Too often we narrow our communication on solving one specific problem. Although that’s fantastic, it’s usually so narrow that resolving it in isolation isn’t high on the customer’s priority list.
It goes back to another blog I wrote a couple of weeks ago ‘how to stay relevant in your category’ [ https://valueinspiration.com/how-to-stay-relevant-in-your-category/
]in which I addressed the importance of ‘urgency.’ Urgency drives action – and that’s what you are aiming for. A very effective way to increase the urgency perception of your solution with your ideal customers is to focus on ‘the benefit of the benefit.’ Here’s why:
By focusing on the ‘benefit of the benefit,’ you connect your solution to higher-level goals, and ideally to the vision of your ideal customer. Every well-respected business has a north-star, a direction they eagerly want to go. What stands in between achieving that and where they are today is a series of roadblocks. It’s the task of every software vendor to help remove those roadblocks – whether small or big. It can very well be that by removing a minor roadblock, you unlock the route to accelerate progress. Making your customer aware of that will increase their desire, give more urgency to fixing it, and as such put your project higher on the priority list.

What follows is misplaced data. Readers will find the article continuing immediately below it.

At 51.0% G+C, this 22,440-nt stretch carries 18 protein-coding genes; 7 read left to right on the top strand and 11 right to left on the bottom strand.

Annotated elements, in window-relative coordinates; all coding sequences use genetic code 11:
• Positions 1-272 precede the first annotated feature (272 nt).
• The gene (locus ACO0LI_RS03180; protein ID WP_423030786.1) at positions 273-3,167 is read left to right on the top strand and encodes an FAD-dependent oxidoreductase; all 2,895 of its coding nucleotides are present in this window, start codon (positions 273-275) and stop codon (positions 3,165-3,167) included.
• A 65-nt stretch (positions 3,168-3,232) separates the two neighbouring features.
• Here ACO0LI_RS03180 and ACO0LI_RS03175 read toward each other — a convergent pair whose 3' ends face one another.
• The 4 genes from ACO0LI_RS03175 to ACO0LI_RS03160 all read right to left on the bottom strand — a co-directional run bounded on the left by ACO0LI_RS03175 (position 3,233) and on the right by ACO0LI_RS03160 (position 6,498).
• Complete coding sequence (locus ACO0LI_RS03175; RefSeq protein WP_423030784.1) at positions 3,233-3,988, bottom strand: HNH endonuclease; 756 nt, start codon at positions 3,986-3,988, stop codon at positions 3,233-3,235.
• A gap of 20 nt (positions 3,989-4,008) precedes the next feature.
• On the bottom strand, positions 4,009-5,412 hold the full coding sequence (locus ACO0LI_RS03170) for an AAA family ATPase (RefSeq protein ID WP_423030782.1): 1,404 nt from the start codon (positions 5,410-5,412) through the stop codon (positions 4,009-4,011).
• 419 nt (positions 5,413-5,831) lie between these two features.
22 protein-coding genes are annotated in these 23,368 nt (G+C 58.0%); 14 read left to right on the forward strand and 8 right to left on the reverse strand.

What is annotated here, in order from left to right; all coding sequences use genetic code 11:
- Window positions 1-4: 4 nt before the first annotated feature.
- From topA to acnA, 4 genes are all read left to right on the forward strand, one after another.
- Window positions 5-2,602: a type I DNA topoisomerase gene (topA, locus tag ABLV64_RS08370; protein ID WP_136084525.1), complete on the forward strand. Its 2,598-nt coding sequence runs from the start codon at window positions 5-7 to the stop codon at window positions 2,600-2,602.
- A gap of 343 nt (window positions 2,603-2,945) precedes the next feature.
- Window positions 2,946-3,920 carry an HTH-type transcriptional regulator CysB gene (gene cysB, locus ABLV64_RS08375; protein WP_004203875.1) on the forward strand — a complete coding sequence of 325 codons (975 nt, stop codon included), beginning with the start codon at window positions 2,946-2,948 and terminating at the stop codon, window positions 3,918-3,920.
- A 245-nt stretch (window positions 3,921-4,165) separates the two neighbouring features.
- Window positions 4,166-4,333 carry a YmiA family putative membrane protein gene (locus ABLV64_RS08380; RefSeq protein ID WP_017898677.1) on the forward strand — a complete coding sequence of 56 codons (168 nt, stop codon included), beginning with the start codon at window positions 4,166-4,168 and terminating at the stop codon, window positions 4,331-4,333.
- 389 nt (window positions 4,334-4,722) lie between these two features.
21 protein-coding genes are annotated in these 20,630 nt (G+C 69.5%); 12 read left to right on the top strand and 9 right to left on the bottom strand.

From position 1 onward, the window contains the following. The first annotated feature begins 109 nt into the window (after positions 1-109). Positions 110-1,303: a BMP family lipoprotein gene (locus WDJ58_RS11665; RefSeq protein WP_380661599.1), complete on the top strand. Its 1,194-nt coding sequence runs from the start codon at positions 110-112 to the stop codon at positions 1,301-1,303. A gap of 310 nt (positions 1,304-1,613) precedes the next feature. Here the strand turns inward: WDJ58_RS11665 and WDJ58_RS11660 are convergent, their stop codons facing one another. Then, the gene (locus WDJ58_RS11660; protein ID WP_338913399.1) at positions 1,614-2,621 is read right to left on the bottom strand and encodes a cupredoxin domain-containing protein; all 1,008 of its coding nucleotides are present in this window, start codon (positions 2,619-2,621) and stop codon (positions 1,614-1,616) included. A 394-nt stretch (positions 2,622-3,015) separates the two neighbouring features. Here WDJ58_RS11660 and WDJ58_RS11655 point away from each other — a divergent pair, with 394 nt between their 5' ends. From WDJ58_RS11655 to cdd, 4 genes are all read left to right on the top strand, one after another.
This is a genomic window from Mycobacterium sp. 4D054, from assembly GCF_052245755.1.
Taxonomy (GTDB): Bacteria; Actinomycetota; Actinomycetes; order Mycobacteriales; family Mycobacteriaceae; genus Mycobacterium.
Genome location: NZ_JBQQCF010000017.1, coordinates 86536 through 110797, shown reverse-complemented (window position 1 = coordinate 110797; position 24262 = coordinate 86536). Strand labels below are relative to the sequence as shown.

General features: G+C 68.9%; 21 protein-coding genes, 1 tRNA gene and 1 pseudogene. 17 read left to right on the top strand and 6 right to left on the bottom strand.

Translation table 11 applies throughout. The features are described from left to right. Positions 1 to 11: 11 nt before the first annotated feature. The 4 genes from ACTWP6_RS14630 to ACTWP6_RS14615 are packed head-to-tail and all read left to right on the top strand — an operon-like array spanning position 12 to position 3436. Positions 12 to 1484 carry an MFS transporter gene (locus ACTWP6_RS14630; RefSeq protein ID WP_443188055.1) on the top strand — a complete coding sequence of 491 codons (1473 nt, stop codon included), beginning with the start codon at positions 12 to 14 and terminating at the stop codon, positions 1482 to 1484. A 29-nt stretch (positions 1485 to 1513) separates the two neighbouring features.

Let’s assume your ideal customers are particularly focused on growing their brand value. One aspect they’ll have high on their priority list is ‘excellence.’ This is how they position themselves. This is what drives them. This is what they want to be known for, and as such, this is what they invest in. You offer a solution for field service maintenance. The obvious route would be to communicate ‘increased efficiency and resource utilization as key benefits of your solution. However, why not translate that forward and focus on the benefit of the benefit, i.e., the impact your solution has on the brand perception of your clients. With your solution they will be able to fix every issue at first attempt, it will allow them to get an engineer to the location faster, within the hour. To go beyond that, they will be able to remove potential issues pro-actively. Guess what this does with the brand value of your customers. That’s gold. So why limit yourself?